… use our expanded abilities to track students so that we can devote more attention to data collection and analysis, especially longitudinal studies of our student groups, programs, and other activities.

     … continue to support organizations that share our commitment to diversity. Financial support is key but so is sharing information and expanding partnerships, where beneficial.  These organizations include the Minority Network, which was founded over 30 years ago as a support group for minority admission professionals.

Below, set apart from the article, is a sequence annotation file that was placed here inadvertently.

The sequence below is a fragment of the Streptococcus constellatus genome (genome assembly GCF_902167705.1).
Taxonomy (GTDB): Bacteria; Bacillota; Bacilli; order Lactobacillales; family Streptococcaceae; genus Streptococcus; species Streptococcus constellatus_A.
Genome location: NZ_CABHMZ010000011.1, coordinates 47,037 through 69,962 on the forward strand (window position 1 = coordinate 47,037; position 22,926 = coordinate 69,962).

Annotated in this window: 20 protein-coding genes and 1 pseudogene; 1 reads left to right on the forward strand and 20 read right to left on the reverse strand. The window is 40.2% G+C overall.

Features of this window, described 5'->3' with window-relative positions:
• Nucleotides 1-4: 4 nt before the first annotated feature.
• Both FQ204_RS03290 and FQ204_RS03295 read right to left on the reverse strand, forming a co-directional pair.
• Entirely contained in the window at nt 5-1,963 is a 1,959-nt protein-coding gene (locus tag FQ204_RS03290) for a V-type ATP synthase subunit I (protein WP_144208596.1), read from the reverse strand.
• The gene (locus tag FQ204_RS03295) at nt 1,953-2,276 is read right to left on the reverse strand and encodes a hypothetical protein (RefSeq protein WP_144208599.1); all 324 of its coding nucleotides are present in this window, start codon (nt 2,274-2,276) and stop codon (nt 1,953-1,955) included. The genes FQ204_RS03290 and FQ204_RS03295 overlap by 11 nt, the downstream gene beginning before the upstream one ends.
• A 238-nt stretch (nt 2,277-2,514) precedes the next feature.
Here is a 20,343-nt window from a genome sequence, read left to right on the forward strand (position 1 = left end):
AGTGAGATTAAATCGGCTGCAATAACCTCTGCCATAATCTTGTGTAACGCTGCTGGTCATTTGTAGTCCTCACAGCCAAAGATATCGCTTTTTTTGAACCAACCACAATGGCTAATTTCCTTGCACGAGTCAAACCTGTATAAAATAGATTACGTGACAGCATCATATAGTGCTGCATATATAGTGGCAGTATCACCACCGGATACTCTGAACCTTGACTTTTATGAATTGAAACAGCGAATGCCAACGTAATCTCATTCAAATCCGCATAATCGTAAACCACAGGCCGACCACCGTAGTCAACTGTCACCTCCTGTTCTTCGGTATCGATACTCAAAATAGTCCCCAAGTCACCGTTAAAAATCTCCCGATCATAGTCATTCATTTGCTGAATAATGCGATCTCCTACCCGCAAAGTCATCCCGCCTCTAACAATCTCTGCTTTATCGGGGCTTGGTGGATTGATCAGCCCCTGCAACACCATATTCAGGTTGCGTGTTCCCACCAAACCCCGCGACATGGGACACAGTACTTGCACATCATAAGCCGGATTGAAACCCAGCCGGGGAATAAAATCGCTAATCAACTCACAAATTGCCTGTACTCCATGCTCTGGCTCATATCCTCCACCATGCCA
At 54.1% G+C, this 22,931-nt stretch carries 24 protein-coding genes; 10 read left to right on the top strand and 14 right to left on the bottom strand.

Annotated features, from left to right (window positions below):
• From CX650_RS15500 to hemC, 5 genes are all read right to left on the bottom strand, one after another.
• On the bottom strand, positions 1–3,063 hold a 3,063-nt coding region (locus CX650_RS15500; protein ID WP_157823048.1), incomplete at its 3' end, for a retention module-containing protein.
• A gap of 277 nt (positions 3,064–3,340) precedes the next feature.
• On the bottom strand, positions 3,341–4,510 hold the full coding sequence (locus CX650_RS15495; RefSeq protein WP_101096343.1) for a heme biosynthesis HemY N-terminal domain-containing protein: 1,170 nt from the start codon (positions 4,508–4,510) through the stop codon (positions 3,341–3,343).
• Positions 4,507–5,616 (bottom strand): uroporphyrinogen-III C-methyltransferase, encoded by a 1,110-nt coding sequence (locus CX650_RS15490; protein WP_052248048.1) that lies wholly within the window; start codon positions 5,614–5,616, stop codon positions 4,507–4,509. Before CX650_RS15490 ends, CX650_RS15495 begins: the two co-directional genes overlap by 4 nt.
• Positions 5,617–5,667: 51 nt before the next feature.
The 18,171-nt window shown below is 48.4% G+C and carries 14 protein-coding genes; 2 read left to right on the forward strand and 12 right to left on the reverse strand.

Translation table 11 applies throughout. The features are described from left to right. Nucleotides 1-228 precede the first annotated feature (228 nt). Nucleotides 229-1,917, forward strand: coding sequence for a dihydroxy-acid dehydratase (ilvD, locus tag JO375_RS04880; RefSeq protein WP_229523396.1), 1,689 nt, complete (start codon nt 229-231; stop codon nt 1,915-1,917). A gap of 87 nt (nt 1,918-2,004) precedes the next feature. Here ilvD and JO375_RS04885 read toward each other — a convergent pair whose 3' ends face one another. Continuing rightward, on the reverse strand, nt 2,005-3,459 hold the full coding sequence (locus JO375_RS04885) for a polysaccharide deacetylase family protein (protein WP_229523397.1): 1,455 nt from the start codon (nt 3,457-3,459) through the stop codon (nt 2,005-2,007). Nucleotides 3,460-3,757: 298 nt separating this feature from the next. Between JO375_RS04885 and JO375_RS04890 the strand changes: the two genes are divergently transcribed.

… make sure that one primary objective has to be to motivate students by convincing them that the legal profession is necessary and valuable for all of us, that justice and equality are essential and worth fighting for, and that law school is accessible to all students.

About Kent D. Lollis

Vice President & Chief Diversity Officer, LSAC
Kent D. Lollis is vice president and chief diversity officer at the Law School Admission Council, where he leads external outreach to organizations, associations, and other stakeholders working to enhance diversity, equity, and inclusion in the legal profession. He also directs diversity, equity, and inclusion goals within the LSAC organizational structure.